New extinctions would also be less likely and we would see an increased biodiversity. In Britain for example, instead of seeing the same species over and over again (rock doves (C. livia), grey squirrels (S. carolinensis), herring gulls (L. argentatus), common rats (R. norvegicus) you would see a range of different native species, each in their own environment. An ancient woodland full of bluebells is a tourist attraction, but one with a chance of seeing wild boar, birds of prey and wildcats or lynxes might be almost as exciting as a safari to many.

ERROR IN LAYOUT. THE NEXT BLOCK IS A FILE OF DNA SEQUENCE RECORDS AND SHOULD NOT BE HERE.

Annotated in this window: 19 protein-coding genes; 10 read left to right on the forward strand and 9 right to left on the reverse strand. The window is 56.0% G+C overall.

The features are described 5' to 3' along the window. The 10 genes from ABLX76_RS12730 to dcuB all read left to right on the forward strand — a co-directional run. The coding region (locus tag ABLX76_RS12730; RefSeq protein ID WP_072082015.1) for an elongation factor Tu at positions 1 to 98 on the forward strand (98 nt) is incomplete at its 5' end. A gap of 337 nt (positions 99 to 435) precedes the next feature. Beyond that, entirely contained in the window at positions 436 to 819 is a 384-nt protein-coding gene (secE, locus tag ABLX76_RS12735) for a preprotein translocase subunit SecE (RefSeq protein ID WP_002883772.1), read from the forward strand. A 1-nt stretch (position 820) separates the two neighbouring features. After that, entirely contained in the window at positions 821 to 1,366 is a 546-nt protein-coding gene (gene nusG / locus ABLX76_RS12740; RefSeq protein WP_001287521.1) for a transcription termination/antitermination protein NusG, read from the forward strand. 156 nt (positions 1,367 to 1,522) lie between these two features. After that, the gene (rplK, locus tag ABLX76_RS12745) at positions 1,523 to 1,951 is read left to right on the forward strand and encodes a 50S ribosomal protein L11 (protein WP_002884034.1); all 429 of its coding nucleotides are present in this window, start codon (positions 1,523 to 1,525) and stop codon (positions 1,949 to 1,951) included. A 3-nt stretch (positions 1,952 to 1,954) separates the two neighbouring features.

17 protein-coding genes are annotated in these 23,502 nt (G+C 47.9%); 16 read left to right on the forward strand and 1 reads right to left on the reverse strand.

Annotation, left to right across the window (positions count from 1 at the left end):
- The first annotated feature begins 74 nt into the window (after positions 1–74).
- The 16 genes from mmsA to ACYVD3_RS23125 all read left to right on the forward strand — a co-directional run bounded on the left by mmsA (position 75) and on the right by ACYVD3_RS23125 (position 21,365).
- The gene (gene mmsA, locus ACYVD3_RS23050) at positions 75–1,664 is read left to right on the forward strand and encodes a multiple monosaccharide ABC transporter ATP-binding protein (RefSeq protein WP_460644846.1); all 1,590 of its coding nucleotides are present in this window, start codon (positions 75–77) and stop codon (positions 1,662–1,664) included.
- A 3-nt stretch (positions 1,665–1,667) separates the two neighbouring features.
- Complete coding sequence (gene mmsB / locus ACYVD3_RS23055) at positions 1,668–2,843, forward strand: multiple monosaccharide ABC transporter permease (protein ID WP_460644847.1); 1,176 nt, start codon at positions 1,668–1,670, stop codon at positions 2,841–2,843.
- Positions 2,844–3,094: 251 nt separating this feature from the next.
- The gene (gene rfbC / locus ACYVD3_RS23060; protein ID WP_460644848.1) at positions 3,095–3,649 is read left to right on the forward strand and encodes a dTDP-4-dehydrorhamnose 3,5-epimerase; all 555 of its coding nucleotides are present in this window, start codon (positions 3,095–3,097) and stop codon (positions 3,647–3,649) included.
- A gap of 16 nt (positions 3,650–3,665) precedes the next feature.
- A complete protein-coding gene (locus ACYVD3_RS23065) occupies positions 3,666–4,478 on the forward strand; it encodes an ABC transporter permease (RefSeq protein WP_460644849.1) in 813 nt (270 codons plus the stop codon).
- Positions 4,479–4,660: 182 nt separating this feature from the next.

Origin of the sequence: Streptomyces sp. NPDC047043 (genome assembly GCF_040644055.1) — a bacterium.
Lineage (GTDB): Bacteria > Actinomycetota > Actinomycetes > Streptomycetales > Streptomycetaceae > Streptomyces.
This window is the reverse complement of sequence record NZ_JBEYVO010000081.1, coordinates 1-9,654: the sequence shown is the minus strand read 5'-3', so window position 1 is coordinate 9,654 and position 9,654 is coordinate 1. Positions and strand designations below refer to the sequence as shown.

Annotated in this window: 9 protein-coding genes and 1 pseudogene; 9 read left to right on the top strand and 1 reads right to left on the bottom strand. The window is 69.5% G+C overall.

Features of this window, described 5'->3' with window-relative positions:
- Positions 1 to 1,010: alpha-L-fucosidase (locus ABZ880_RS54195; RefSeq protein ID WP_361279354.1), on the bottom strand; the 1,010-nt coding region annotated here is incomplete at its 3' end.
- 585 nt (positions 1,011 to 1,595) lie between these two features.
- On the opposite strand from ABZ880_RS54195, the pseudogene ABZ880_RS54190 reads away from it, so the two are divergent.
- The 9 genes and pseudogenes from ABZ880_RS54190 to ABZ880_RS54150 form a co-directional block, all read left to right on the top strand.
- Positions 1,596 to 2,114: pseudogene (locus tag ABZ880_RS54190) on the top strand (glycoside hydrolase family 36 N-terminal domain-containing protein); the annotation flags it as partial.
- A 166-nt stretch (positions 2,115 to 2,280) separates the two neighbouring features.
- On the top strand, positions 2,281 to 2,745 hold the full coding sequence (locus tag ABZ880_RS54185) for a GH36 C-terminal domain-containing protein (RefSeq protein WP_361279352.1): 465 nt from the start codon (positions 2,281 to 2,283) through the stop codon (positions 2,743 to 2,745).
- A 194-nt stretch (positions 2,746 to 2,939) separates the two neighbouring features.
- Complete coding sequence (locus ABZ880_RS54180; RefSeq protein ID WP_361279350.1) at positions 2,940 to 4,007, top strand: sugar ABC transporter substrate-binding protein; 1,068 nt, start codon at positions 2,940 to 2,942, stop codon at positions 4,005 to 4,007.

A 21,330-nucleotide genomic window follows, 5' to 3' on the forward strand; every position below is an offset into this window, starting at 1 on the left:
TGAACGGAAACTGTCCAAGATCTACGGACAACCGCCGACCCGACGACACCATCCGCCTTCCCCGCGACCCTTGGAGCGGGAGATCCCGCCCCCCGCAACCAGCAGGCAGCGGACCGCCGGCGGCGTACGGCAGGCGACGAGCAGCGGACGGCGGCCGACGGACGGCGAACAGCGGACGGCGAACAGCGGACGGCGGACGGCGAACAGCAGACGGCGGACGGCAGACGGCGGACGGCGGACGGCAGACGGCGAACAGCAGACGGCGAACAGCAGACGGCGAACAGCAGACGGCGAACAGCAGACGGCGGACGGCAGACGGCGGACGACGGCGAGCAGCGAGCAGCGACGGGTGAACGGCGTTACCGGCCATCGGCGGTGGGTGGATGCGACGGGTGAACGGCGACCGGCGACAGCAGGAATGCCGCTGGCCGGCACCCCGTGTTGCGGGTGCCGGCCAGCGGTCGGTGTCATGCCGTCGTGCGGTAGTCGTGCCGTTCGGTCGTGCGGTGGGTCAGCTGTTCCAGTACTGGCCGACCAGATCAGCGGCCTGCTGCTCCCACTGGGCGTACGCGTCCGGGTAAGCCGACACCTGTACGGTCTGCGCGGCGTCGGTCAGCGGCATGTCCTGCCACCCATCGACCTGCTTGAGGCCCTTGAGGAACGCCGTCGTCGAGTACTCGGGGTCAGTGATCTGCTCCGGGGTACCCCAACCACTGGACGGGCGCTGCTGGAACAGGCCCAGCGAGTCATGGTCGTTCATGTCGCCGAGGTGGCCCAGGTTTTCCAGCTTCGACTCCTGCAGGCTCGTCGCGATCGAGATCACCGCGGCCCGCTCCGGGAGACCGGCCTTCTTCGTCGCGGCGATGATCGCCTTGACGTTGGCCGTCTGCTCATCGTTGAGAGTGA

On the other hand, this philosophy lacks some subtlety. You might be able to persuade people to plant trees and have ponds in large gardens, but they will still probably cut the grass and want to keep carp. Restoring biodiversity would mean unprecedented culls in some cases, like for example any attempt to restore the red squirrel (S. vulgaris) to mainland south Britain. In some cases, invasive species in one place are now endangered in their homeland and it would be irresponsible to destroy them all (e.g. Sika deer in Britain compared to east Asia). Other species were lost long before the modern period. The brown bear was lost at least a thousand years ago, and was probably very rare two thousand years ago. Should these species be reintroduced? How about species intentionally exterminated because of their danger to humans and livestock like wolves?